In Warbritton no shots were fired and the victim testified she had no fear of bodily harm. The facts in Warbritton are distinguishable from those in the present case. In the present case three shots were fired into the car as it was being driven by James Smith. One shot was fired in his direction as he advanced toward the defendant and another was fired into the pavement. James Smith did not testify at the trial. There can be little doubt an attempt to do bodily harm was coupled with the apparent ability to injure Smith. Even though the defendant fired wide of the mark on all five occasions we believe questions as to her intention and his fear of bodily harm were properly left to the jury. See State v. Clanton, 219 Kan. 531, 548 P.2d 768 (1976), and Gornick v. United States, 320 F.2d 325 (10th Cir.1963). The elements necessary to establish a crime may be proved by circumstantial evidence. See State v. Wilkins, 215 Kan. 145, Syl. ¶ 4, 523 P.2d 728 (1974), and State v. Colbert, 221 Kan. 203, Syl. ¶ 2, 557 P.2d *97 1235 (1976). The motions for acquittal and for directed verdict were properly overruled in accordance with the rules set forth in State v. Wilson & Wentworth, 221 Kan. 359, Syl. ¶ 2, 559 P.2d 374 (1977).

The appellant next contends the trial court erred in failing to instruct the jury on all elements required to establish the aggravated assault. We find merit in this contention.

A simple assault is defined in K.S.A. 21-3408 as follows:

"An assault is an intentional threat or attempt to do bodily harm to another coupled with apparent ability and resulting in immediate apprehension of bodily harm. No bodily contact is necessary."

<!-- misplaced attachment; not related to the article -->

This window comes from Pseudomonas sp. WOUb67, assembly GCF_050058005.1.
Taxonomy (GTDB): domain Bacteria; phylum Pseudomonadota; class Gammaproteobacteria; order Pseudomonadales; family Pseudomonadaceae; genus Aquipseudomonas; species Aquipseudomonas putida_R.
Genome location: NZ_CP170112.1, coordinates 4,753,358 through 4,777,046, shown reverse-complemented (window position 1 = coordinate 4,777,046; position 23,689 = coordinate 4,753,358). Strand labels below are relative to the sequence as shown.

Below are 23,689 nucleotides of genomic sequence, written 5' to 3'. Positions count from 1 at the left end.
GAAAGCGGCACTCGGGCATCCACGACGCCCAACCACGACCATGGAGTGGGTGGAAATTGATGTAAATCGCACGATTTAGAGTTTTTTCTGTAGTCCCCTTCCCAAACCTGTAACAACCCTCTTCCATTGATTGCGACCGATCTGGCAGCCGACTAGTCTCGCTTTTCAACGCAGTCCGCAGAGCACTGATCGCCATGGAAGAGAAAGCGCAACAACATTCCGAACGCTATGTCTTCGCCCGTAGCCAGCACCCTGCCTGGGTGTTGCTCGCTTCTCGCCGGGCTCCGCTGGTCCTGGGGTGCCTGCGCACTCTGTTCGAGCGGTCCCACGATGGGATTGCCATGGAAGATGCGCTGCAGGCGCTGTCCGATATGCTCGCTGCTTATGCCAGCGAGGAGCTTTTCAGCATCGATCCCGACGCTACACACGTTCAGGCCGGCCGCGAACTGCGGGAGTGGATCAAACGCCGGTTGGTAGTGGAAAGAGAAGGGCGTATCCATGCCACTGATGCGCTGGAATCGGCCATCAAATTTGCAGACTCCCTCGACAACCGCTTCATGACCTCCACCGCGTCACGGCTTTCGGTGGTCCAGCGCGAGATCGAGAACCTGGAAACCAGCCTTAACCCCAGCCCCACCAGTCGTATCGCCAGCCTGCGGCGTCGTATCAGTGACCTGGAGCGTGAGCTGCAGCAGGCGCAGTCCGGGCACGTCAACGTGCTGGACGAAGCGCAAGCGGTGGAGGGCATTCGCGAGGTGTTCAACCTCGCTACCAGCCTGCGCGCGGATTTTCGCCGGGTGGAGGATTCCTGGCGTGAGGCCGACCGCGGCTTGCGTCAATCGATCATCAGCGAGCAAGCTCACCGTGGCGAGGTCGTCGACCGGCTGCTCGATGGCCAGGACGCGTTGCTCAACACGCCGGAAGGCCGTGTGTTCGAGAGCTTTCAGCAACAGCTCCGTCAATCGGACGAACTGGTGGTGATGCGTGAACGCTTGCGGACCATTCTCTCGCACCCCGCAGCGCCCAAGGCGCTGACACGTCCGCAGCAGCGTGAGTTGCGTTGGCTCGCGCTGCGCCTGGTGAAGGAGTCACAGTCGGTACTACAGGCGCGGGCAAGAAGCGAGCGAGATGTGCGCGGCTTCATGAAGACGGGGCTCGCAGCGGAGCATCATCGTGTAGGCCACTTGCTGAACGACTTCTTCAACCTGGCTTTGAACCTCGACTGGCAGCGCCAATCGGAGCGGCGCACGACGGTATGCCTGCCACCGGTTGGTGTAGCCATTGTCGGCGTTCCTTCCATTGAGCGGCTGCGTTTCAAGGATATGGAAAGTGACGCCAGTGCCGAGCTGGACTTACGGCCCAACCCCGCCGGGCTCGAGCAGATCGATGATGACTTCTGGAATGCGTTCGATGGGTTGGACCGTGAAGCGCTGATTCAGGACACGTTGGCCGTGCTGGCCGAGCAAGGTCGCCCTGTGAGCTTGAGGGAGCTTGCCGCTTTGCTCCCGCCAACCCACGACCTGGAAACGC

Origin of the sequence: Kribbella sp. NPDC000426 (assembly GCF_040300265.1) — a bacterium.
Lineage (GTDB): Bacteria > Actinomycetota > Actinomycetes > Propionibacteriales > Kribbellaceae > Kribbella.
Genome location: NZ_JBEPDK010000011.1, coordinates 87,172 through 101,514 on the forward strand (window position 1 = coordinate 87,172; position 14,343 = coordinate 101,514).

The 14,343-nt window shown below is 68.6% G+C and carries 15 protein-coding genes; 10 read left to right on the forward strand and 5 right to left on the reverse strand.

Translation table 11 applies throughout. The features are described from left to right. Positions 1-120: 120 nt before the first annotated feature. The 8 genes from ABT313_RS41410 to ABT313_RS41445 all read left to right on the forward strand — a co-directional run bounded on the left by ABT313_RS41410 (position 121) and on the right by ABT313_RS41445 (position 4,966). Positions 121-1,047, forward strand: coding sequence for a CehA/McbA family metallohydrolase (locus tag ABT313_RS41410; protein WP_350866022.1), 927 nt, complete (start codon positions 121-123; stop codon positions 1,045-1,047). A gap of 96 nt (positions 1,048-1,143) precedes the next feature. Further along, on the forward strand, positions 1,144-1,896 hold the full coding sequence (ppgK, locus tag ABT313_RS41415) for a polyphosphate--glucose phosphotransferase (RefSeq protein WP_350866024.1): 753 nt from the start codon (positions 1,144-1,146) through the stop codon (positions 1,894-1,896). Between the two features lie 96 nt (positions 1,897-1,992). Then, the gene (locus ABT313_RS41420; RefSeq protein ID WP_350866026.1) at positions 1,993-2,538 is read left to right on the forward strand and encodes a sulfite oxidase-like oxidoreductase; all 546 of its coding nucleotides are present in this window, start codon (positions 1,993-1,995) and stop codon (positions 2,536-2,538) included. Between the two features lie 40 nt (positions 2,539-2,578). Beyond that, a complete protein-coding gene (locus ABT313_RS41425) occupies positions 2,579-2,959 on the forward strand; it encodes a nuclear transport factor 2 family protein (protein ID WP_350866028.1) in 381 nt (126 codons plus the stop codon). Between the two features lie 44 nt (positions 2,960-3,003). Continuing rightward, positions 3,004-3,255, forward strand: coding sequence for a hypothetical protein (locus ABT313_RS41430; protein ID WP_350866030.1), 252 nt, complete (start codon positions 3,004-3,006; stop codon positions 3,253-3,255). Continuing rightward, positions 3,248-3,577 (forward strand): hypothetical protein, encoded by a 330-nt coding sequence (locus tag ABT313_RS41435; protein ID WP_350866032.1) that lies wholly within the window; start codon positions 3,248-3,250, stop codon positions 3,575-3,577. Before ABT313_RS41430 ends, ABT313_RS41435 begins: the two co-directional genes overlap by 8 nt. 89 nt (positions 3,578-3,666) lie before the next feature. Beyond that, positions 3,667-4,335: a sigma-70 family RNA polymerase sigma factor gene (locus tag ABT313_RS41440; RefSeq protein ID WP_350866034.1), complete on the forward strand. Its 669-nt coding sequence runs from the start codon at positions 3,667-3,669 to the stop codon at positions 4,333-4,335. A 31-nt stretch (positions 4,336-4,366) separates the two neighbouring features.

A simple assault is a lesser included offense of aggravated assault with a deadly weapon. (State v. Werkowski, 220 Kan. 648, 652, 556 P.2d 420 [1976]; State v. Warbritton, supra.)

Aggravated assault with a deadly weapon is defined in K.S.A. 21-3410(a) as follows:

"Aggravated assault is:

"(a) Unlawfully assaulting or striking at another with a deadly weapon; ..."

All elements required to prove a simple assault must necessarily be included in the elements of the greater offense of aggravated assault.

To establish the charge of aggravated assault with a deadly weapon in this case, each of the following claims had to be proved:

1. That the defendant intentionally attempted to do bodily harm to James Smith;

2. That she had apparent ability to cause such bodily harm;

3. That defendant's conduct resulted in James Smith being in immediate apprehension of bodily harm;

4. That the defendant used a deadly weapon; and

5. That this act occurred on or about the 23rd day of September, 1976, in Sedgwick County, Kansas.

See K.S.A. 21-3408, K.S.A. 21-3410, and PIK (Crim.) 56.14.

Over the objection of the defendant the trial court gave the following instruction on the elements necessary to prove the charge:

"The defendant in this case is accused of the offense commonly known as Aggravated Assault. The elements of this offense are as follows: "(1) That the defendant, Beverly J. Nelson, on or about the 23rd day of September, 1976, within this county and state; *98 "(2) Unlawfully and willfully assaulted and struck at another, namely James Smith; "(3) With a deadly weapon, namely a .38 caliber revolver. "To this offense the defendant has entered a plea of not guilty."